Studies done in recent years have shown that many calcium supplements contain varying amounts of lead. Supplements derived from bone meal, fossil or oyster shells, or dolomite contain the highest amounts. Certain patients may be at higher risk such as children or patients who rely on supplementation to meet their daily calcium requirements. Patients on chronic calcium therapy, especially children, infants, pregnant or lactacting women and chronic renal failure or dialysis patients, may be advised to avoid products derived from dolomite, fossil or oyster shells or bone meal, in favor of sources with lower lead content such as refined calcium carbonate or chelated calcium (gluconate and lactate salts).

Drug Interactions : Tetracyclines, Bisphosphonates (alendronate, clodronate, etidronate, pamidronate), Iron Supplements: Calcium decreases the absorption of these drugs and should be taken 3 hours after a dose of any of these agents.

Phenytoin: May form a nonabsorbable complex with calcium; calcium should be taken 3 hours after a phenytoin dose.

In addition to the specific medications mentioned in this monograph, the rate and/or extent of absorption of other oral medications may vary when taken concurrently with calcium supplements, especially the carbonate salt. Patients should generally be advised to take calcium supplements at least 3 hours after taking other oral medications.

Food Interactions : The absorption of calcium may be reduced in the presence of phosphorus (e.g., dairy products), oxalic acid (e.g., spinach, rhubarb) and phytic acid (e.g., bran and whole cereals).

Adverse Effects: Gastrointestinal: gastric irritation, constipation.

CNS: Irritability, lethargy, stupor and coma may occur with chronic ingestion.

Renal: Systemic alkalosis and hypercalcemia or the milk-alkali syndrome; generalized calcinosis leading to renal impairment may occur with chronic ingestion.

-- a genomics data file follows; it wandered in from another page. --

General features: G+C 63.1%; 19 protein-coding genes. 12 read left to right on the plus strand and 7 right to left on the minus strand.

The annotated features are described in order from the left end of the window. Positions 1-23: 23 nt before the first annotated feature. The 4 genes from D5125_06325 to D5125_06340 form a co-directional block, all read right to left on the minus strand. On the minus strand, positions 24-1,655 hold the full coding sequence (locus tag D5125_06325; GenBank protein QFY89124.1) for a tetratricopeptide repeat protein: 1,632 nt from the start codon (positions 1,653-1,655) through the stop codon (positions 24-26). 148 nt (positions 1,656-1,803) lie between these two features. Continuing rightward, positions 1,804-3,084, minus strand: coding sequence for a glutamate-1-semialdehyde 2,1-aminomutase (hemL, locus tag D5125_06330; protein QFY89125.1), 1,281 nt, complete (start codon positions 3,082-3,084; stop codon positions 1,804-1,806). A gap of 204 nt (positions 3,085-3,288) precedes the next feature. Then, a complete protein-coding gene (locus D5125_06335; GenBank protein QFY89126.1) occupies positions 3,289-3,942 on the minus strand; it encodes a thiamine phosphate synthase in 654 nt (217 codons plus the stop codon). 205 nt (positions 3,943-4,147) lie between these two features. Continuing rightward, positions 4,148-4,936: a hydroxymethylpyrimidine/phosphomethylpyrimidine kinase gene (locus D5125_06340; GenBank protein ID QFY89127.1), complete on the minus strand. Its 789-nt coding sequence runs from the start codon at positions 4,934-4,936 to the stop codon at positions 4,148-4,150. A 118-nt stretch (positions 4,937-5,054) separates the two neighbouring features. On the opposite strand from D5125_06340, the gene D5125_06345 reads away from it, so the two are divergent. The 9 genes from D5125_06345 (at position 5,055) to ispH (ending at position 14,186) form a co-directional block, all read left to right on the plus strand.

tag_OverdoseOverdose: Symptoms: Acute ingestion of calcium salts may cause mild gastric symptoms but has not caused hypercalcemia or other toxicity. Chronic ingestion of calcium salts may produce more significant toxicity (see Adverse Effects).

Treatment: Acute ingestion of calcium salts seldom requires treatment. Symptomatic hypercalcemia following chronic ingestion may require fluid resuscitation and general supportive care including cardiac monitoring, central venous pressure and wedge pressure measurement, pulmonary artery catheterization and monitoring of urinary output.

Dosage: Increased dietary intake of calcium is preferred over supplementation whenever possible. For information on food sources of calcium see Mineral Food Sources in the Clin-Info section. Table I lists the recommended daily calcium intake for various patient groups.

Calcium replacement requirements can be estimated by clinical condition and/or serum calcium determinations. Prophylactic administration of calcium supplements may be necessary in some patients in order to maintain serum calcium above 2.25 mmol/L (9 mg/dL). The average adult oral dosage of elemental calcium for prevention of hypocalcemia is 1 g daily, and the usual oral dosage for treatment of calcium depletion is 1 to 2 g or more daily. For the prevention of osteoporosis in women, elemental calcium intake of 1 to 1.5 g daily has been recommended.

Children: The usual supplemental dosage of elemental calcium is 45 to 65 mg/kg daily. In neonatal hypocalcemia, the daily dosage of elemental calcium is 50 to 150 mg/kg and should not exceed 1 g.

Oral calcium supplements are usually administered in 3 or 4 doses daily. Solid dosage forms should be taken with food (see Precautions, Food Interactions). Doses of syrup may be diluted in water, fruit juice or formula for children or infants.

With advancing age or in the presence of achlorhydria, calcium absorption from the gastrointestinal tract is reduced; calcium dosage may need to be adjusted accordingly.

Calcium supplements contain varying amounts of lead, depending on the source (see Precautions). Lead content should be among the many factors considered when recommending a calcium supplement to a patient.

CALCIUM SALTS: ORALGeneral MonographCalcium Therapy